TEXAS A&M UNIT ANALYSIS - SECONDARYThis was the worst-performing unit for A&M in 2005 - A&M was dead last (117th) against the pass, allowing more than 300 yards a game.
In response to the Aggies' troubles, defensive coordinator switched from a standard 4-3-4 to a 4-2-5 formation in the off-season. The fifth DB is called the Whip back, but he plays the same role as the "rover" in most other 4-2-5 systems or the Devil Back in the old ASU defenses.
The fifth DB has certainly helped, since A&M has improved its national ranking to #48, allowing only 186.8 ypg. Opposing quarterbacks' completion percentage fell from 60.6% to 53.5%. The Aggies picked off 10 passes and allowed only 13 touchdown passes from opposing quarterbacks.
It's not all positive, though. Ten picks is a pretty low number for a good team - the Aggies lack lots of playmakers in the defensive backfield. They are very young on the corner, and have faced only one passing attack of Cal's sophistication and skill: that game ended in a 31-27 defeat to Texas Tech.
Their starting corners had exactly one year of experience between them prior to the '06 kickoff. Sophomore Danny Gorrer starts ahead of returning starter Marquis Carpenter. On the other side is RS freshman Jordan Peterson. Peterson had two picks on the season, tying for the team lead, and led the Aggies with 8 pass breakups. A former HS QB, Peterson is very fast, running a leg in the 4x100 meter relay for the Texas HS state champions in 2004.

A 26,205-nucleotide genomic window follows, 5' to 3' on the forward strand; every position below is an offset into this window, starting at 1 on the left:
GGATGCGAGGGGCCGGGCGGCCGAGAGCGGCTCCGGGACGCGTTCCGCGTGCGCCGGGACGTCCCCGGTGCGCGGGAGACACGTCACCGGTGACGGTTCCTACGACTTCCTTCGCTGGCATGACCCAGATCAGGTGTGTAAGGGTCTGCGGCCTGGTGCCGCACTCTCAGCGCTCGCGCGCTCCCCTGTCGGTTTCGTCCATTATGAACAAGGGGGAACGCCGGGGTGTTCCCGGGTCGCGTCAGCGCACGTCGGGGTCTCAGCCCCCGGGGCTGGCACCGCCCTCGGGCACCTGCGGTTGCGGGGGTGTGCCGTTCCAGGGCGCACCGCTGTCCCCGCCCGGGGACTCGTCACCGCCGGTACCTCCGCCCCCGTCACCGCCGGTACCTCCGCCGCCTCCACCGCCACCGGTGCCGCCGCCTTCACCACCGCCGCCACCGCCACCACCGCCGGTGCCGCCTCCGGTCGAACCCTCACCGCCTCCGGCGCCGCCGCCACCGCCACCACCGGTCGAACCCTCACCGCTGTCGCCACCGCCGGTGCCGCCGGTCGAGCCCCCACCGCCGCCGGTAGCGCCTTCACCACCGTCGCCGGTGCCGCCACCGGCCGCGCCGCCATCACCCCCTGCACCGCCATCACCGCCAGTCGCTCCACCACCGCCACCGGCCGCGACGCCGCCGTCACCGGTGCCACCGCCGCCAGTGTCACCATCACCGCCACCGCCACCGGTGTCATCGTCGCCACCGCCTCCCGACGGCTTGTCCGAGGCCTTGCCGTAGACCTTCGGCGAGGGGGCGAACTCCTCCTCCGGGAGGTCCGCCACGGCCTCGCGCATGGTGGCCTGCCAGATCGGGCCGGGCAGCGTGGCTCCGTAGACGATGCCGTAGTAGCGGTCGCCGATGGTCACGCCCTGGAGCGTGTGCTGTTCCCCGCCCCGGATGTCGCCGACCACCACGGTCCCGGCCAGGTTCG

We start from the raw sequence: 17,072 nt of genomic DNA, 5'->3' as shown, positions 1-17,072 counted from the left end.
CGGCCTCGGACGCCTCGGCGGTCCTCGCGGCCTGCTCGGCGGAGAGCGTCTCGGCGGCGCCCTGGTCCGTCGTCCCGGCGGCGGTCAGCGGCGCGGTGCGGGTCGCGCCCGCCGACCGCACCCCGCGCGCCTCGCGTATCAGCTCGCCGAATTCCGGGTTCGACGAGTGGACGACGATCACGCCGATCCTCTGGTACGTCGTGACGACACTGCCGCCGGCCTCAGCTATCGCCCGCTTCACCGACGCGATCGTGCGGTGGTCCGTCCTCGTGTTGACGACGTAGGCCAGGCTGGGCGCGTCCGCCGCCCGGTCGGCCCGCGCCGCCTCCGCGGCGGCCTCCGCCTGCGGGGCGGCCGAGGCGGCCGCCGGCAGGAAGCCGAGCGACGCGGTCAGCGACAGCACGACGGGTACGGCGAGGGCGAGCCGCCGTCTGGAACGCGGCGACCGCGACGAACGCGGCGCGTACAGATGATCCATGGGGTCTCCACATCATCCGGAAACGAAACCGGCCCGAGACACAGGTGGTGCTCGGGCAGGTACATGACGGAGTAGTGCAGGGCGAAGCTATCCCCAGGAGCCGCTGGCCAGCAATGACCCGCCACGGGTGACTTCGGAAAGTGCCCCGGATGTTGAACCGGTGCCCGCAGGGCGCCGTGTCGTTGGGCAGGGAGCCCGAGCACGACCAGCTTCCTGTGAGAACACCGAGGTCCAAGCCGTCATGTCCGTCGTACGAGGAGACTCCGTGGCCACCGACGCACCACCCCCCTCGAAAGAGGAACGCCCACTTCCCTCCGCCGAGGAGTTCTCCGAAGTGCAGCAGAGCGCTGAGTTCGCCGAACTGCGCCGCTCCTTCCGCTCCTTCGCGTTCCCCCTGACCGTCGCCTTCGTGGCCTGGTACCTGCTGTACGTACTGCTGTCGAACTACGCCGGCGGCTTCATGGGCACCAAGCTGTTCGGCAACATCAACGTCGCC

Strong safety Melvin Bullitt (right) is the best defender in the secondary; he had seven tackles for loss among his 75 stops and also had seven pass breakups. Bullitt was named 1st team All-Big XII by the conference's coaches.
Devin Gregg (above left) starts at the free; he's strongest in run support and finished third on the Aggie defense with 57 tackles. The Whip back is junior Brock Newton, a 5'11"/183 junior; he started seven games in 2006 after starting every game at safety his sophomore season. Japhus Brown, a 5'11"/199 junior will also see time in this spot.
You may have been waiting for a match-up that really favored the Golden Bears - this may be it. A&M's secondary hits hard and plays terrific run support, but we're not convinced they can cope with Cal's passing attack, provided that Longshore is on his game. The corners in particular look vulnerable. A&M will run lots of zone, and the presence of a 5th DB could complicate reads for Longshore. Still, we like this unit matchup above almost all others in the Holiday Bowl.